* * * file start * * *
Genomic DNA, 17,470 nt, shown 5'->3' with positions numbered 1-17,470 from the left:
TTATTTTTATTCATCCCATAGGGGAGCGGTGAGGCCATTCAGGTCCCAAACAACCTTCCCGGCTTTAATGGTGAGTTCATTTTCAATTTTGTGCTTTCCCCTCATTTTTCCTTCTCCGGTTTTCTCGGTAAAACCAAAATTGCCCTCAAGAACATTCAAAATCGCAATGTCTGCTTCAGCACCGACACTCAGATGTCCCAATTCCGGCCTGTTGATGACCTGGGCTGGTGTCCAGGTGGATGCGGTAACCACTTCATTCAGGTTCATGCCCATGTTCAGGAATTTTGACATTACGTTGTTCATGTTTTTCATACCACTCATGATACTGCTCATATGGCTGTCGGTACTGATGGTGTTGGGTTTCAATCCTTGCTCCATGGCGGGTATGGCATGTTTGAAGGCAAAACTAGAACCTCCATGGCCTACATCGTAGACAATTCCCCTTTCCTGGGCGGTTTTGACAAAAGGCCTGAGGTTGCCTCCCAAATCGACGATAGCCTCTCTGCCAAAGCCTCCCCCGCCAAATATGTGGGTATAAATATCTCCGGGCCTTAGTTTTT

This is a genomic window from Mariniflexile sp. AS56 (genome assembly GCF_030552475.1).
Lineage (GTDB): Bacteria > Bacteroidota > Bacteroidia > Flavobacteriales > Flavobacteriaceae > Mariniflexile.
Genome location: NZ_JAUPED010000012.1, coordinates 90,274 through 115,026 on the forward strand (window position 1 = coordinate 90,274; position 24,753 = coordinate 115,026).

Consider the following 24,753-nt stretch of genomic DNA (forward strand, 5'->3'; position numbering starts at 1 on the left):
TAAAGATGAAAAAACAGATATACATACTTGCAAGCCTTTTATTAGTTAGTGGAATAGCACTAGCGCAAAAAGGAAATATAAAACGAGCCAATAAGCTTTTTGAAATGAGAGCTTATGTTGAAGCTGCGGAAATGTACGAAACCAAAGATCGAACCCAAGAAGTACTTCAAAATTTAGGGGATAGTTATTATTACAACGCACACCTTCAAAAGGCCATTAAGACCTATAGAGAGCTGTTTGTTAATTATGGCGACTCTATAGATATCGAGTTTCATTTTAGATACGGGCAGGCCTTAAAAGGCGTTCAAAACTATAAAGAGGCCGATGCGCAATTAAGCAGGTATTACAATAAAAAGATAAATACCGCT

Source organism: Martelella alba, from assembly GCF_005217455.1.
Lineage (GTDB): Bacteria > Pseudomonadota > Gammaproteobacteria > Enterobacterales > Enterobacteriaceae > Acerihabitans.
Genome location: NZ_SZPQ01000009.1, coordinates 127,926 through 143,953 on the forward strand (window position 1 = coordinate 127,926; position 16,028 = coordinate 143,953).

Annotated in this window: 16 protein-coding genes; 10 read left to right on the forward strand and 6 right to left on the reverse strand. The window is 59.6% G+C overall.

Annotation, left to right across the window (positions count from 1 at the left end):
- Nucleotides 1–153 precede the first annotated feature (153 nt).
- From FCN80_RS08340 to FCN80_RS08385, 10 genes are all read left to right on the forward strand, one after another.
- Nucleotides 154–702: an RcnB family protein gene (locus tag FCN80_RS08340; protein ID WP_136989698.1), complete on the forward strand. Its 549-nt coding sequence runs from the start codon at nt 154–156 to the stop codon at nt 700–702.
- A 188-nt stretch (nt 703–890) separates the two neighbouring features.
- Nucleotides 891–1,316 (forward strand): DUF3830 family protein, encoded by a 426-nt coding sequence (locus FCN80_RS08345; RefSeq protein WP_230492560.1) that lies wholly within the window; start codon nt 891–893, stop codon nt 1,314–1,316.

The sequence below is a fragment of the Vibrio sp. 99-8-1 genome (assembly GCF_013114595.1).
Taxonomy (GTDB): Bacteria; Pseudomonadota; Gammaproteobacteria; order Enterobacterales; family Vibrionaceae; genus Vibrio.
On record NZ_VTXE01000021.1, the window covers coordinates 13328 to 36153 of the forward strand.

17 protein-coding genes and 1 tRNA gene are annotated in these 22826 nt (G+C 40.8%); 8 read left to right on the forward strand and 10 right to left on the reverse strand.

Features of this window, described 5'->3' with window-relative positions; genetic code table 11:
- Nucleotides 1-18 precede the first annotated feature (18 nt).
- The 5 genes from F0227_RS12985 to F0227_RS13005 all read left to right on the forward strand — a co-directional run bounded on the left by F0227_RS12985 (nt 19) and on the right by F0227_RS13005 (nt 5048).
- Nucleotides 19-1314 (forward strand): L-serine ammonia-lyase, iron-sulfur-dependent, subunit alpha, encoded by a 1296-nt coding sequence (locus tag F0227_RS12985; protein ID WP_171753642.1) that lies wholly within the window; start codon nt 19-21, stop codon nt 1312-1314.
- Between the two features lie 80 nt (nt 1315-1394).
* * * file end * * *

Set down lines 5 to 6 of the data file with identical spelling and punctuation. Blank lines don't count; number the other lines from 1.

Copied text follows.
Genome location: NZ_JAUPED010000012.1, coordinates 90,274 through 115,026 on the forward strand (window position 1 = coordinate 90,274; position 24,753 = coordinate 115,026).

Consider the following 24,753-nt stretch of genomic DNA (forward strand, 5'->3'; position numbering starts at 1 on the left):